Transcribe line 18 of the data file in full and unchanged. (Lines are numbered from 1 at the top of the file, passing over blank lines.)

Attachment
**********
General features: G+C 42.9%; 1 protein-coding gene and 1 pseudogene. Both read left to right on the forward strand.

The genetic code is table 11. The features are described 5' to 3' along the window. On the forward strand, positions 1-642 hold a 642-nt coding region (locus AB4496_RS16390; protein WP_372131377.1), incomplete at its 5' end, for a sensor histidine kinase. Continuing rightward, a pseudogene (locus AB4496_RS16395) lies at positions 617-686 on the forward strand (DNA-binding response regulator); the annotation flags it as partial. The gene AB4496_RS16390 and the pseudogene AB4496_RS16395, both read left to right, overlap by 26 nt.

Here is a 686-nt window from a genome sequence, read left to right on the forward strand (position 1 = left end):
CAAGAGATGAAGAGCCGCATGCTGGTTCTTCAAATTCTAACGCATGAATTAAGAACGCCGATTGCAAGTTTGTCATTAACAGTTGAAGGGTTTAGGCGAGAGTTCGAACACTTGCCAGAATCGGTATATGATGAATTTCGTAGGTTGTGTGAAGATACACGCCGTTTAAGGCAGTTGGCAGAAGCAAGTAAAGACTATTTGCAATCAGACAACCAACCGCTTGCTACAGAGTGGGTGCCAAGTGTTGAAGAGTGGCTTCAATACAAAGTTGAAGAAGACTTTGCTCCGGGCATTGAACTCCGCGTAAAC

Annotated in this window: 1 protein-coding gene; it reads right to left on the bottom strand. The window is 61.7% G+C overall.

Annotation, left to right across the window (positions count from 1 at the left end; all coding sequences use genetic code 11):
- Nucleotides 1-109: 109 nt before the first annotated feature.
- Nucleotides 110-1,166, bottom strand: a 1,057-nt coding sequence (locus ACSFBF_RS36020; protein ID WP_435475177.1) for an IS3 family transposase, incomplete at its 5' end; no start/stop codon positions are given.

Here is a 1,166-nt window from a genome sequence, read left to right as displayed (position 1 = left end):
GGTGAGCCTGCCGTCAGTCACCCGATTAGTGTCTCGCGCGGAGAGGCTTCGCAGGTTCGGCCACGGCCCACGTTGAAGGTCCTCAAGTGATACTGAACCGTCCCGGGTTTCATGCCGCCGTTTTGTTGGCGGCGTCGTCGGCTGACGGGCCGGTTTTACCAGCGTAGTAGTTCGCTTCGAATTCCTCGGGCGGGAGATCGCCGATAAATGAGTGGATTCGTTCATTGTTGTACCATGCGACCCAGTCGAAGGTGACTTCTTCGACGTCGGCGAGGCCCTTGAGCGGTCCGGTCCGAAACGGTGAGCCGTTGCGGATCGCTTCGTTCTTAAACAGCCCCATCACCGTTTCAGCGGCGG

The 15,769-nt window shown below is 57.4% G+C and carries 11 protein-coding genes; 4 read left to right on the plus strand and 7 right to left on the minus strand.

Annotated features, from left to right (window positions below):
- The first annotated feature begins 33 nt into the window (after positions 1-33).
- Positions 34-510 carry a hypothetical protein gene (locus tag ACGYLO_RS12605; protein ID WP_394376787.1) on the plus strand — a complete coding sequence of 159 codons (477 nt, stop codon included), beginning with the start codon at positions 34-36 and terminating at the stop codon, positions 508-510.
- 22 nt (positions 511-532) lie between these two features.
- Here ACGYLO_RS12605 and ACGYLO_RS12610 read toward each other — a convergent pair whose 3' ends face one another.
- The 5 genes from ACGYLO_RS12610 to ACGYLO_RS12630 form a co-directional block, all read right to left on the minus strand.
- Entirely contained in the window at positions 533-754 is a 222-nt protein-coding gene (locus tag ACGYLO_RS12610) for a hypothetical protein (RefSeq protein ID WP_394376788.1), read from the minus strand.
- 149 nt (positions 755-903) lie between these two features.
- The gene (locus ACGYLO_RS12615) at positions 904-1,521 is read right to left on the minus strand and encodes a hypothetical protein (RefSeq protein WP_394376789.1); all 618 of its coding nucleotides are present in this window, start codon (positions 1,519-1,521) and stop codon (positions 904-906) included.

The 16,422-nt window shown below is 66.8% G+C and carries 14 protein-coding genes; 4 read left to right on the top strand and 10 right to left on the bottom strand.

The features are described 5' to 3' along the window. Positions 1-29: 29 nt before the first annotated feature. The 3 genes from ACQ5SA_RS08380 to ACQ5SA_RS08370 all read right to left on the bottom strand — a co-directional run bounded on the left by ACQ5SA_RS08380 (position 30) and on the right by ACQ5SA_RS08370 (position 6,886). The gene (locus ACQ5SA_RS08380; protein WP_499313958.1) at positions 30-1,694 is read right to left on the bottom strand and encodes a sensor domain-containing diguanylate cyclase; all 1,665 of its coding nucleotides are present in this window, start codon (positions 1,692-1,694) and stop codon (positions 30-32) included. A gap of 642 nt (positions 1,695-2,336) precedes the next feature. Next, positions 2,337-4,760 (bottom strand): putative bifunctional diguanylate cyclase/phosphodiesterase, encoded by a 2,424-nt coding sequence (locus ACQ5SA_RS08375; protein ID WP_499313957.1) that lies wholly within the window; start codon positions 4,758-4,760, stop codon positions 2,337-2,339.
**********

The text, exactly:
- Entirely contained in the window at positions 533-754 is a 222-nt protein-coding gene (locus tag ACGYLO_RS12610) for a hypothetical protein (RefSeq protein ID WP_394376788.1), read from the minus strand.